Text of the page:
On 12 May, the Lahore High Court rejected a petition by Jugnu Mohsin to produce Sethi before the court because he was being held by military intelligence. On 13 May 1999 authorities seized copies of The Friday Times.
On 17 May 1999, the Supreme Court ordered that the Sethi’s family be allowed to meet with him. The Supreme Court ruled that hearings to determine whether the ISI could arrest Sethi under the Army Act would start on 31 May.
On 1 June, the ISI transferred Sethi to police custody, after an official criminal complaint or First Information Report (FIR) was filed against him under sections 123-A (“Condemnation of the Creation of the State and Advocacy of Abolition of its Sovereignty”), 124-A (sedition), and 153-A (“Promoting Enmity Between Different Groups”) of Pakistan’s penal code, and Section 13 of the Prevention of Anti-National Activities Act of 1974.
However, on 2 June, during the hearing of Sethi’s bail application filed by Mohsin, the attorney general of Pakistan made the surprise announcement that the government had decided to drop all charges against Sethi. The attorney general, however, added the government reserved the right to start new proceeding against Sethi. Sethi was released the same day.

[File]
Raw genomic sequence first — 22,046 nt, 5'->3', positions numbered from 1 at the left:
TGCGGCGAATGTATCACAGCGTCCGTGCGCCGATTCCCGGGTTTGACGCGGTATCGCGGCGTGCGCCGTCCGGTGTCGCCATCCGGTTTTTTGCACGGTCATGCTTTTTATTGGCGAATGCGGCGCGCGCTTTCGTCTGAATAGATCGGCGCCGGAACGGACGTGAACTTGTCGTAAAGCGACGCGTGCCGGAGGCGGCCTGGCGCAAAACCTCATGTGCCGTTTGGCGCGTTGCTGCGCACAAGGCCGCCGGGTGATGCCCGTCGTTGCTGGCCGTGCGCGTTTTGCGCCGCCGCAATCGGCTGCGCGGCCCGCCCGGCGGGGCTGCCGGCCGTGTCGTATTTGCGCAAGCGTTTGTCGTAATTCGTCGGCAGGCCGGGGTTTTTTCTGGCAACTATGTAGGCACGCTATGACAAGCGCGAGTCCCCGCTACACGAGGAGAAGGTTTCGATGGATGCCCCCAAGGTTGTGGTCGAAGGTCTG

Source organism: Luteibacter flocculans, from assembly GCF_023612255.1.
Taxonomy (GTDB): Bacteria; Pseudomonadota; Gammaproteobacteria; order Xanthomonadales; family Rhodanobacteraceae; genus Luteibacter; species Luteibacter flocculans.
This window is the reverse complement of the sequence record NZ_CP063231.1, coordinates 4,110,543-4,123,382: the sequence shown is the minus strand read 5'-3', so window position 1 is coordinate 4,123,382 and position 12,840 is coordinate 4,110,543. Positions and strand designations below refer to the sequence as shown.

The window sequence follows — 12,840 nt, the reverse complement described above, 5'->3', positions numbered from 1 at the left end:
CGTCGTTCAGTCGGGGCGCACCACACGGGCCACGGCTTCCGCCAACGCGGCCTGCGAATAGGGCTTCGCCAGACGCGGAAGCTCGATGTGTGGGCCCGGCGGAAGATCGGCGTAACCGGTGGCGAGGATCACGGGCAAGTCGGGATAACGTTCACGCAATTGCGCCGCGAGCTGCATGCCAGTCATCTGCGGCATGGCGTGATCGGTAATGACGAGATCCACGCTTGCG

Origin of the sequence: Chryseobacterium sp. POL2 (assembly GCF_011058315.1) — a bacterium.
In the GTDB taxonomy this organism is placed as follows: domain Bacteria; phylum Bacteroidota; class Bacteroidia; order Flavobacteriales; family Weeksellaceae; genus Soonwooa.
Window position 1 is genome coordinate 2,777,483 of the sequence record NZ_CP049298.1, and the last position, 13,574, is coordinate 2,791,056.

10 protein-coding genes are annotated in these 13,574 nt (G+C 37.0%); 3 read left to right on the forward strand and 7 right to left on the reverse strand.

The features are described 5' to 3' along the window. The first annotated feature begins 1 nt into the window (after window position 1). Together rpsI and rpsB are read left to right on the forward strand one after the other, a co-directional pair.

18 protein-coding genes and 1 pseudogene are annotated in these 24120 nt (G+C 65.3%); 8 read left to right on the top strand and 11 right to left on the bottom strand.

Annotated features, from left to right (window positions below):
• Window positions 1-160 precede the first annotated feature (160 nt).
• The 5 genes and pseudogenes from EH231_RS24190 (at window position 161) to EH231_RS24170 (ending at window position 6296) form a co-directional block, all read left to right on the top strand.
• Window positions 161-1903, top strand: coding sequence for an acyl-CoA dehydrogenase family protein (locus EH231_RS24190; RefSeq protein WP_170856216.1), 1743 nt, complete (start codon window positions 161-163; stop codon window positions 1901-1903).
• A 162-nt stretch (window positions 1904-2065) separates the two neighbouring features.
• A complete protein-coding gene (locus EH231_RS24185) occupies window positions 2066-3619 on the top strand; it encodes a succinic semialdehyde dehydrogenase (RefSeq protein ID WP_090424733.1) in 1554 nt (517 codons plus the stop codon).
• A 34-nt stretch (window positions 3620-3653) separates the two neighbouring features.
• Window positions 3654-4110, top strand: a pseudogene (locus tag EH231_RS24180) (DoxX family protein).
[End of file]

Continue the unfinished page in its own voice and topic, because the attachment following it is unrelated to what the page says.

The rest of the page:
Even after his release, the government continued to harass Sethi. On June 10, Sethi accused the government of using the income tax department to intimidate him and his wife. He said government had issued over two dozen notices against him, his wife, The Friday Times and Vanguard Books, his publishing company. His wife’s bank account was frozen and money was transferred to the tax department. The income tax department reopened settled income tax assessments and had laid claim to or “attached” his family’s house.
On 23 June, officials of Federal Immigration Authority (FIA) at the Lahore International Airport prevented Sethi from going to London to receive Amnesty International’s Special Award for Human Rights Journalism Under Threat. Sethi was informed that his name had been placed on the Exit Control List on June 2, which barred him from travelling abroad.
The next day, a petition was filed by Syed Zafar Ali Shah, a member of Prime Minister Nawaz Sharif’s political party to disqualify Sethi from voting or running for any elected office. However, on 6 October, the Chief Election Commissioner of Pakistan dismissed a petition. The Chief Election Commissioner did not elaborate on his decision.
Arrests and attacks on journalists
While government action against the Jang Group and Najam Sethi, received the publicity they deserved, there were a number of other cases of threats, arrests and attacks on journalists throughout the year.
On January 7, Syed Rasool Rasa, correspondent of the Urdu daily Khabrain in Malakand district of the North West Frontier Province, was arrested for reporting the arrest of a member of the provincial assembly. He was kept in detention for six days during which he was mistreated and beaten to force him to issue a denial.